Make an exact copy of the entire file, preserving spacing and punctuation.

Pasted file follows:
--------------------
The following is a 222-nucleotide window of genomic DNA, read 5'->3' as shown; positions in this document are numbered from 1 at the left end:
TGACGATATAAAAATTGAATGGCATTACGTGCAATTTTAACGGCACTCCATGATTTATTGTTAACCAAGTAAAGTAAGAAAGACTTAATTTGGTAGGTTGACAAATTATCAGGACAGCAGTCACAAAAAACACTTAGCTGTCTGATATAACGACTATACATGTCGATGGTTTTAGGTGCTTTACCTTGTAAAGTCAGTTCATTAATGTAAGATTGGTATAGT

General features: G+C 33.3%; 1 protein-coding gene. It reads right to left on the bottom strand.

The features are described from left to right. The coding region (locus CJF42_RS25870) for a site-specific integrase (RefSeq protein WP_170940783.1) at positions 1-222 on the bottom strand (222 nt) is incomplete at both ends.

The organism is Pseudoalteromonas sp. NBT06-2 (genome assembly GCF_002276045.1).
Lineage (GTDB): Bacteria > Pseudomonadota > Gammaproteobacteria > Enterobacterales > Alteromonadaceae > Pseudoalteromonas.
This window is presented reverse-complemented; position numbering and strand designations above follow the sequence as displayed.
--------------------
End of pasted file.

The following is a 222-nucleotide window of genomic DNA, read 5'->3' as shown; positions in this document are numbered from 1 at the left end:
TGACGATATAAAAATTGAATGGCATTACGTGCAATTTTAACGGCACTCCATGATTTATTGTTAACCAAGTAAAGTAAGAAAGACTTAATTTGGTAGGTTGACAAATTATCAGGACAGCAGTCACAAAAAACACTTAGCTGTCTGATATAACGACTATACATGTCGATGGTTTTAGGTGCTTTACCTTGTAAAGTCAGTTCATTAATGTAAGATTGGTATAGT

General features: G+C 33.3%; 1 protein-coding gene. It reads right to left on the bottom strand.

The features are described from left to right. The coding region (locus CJF42_RS25870) for a site-specific integrase (RefSeq protein WP_170940783.1) at positions 1-222 on the bottom strand (222 nt) is incomplete at both ends.

The organism is Pseudoalteromonas sp. NBT06-2 (genome assembly GCF_002276045.1).
Lineage (GTDB): Bacteria > Pseudomonadota > Gammaproteobacteria > Enterobacterales > Alteromonadaceae > Pseudoalteromonas.
This window is presented reverse-complemented; position numbering and strand designations above follow the sequence as displayed.